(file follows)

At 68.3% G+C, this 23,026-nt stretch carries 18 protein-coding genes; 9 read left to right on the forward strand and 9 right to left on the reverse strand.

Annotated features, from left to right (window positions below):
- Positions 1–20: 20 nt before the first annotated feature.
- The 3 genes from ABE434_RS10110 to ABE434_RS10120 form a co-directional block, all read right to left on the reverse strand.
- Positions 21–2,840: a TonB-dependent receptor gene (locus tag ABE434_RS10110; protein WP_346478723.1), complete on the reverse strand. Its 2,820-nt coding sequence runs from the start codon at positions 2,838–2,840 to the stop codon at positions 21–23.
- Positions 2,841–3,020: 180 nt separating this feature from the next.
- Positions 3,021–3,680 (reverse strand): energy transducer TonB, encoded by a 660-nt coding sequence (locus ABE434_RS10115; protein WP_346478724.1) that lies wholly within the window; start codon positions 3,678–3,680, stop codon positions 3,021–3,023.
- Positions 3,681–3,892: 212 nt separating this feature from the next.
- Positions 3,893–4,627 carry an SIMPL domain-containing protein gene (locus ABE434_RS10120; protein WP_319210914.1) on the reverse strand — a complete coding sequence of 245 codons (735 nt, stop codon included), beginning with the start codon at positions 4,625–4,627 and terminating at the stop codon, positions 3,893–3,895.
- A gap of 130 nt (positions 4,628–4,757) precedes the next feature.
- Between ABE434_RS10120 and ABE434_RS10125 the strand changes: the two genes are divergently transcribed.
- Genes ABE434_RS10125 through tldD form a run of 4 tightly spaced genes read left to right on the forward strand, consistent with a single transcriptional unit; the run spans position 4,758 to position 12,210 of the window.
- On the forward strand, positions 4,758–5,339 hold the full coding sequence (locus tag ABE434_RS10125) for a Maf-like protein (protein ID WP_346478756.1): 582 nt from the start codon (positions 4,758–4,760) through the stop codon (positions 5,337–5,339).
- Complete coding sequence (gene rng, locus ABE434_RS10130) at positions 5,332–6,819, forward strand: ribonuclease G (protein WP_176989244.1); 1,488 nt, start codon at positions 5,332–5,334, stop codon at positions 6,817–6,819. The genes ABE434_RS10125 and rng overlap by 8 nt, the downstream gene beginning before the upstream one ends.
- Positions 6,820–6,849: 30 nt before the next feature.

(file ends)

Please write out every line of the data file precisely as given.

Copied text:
At 68.3% G+C, this 23,026-nt stretch carries 18 protein-coding genes; 9 read left to right on the forward strand and 9 right to left on the reverse strand.

Annotated features, from left to right (window positions below):
- Positions 1–20: 20 nt before the first annotated feature.
- The 3 genes from ABE434_RS10110 to ABE434_RS10120 form a co-directional block, all read right to left on the reverse strand.
- Positions 21–2,840: a TonB-dependent receptor gene (locus tag ABE434_RS10110; protein WP_346478723.1), complete on the reverse strand. Its 2,820-nt coding sequence runs from the start codon at positions 2,838–2,840 to the stop codon at positions 21–23.
- Positions 2,841–3,020: 180 nt separating this feature from the next.
- Positions 3,021–3,680 (reverse strand): energy transducer TonB, encoded by a 660-nt coding sequence (locus ABE434_RS10115; protein WP_346478724.1) that lies wholly within the window; start codon positions 3,678–3,680, stop codon positions 3,021–3,023.
- Positions 3,681–3,892: 212 nt separating this feature from the next.
- Positions 3,893–4,627 carry an SIMPL domain-containing protein gene (locus ABE434_RS10120; protein WP_319210914.1) on the reverse strand — a complete coding sequence of 245 codons (735 nt, stop codon included), beginning with the start codon at positions 4,625–4,627 and terminating at the stop codon, positions 3,893–3,895.
- A gap of 130 nt (positions 4,628–4,757) precedes the next feature.
- Between ABE434_RS10120 and ABE434_RS10125 the strand changes: the two genes are divergently transcribed.
- Genes ABE434_RS10125 through tldD form a run of 4 tightly spaced genes read left to right on the forward strand, consistent with a single transcriptional unit; the run spans position 4,758 to position 12,210 of the window.
- On the forward strand, positions 4,758–5,339 hold the full coding sequence (locus tag ABE434_RS10125) for a Maf-like protein (protein ID WP_346478756.1): 582 nt from the start codon (positions 4,758–4,760) through the stop codon (positions 5,337–5,339).
- Complete coding sequence (gene rng, locus ABE434_RS10130) at positions 5,332–6,819, forward strand: ribonuclease G (protein WP_176989244.1); 1,488 nt, start codon at positions 5,332–5,334, stop codon at positions 6,817–6,819. The genes ABE434_RS10125 and rng overlap by 8 nt, the downstream gene beginning before the upstream one ends.
- Positions 6,820–6,849: 30 nt before the next feature.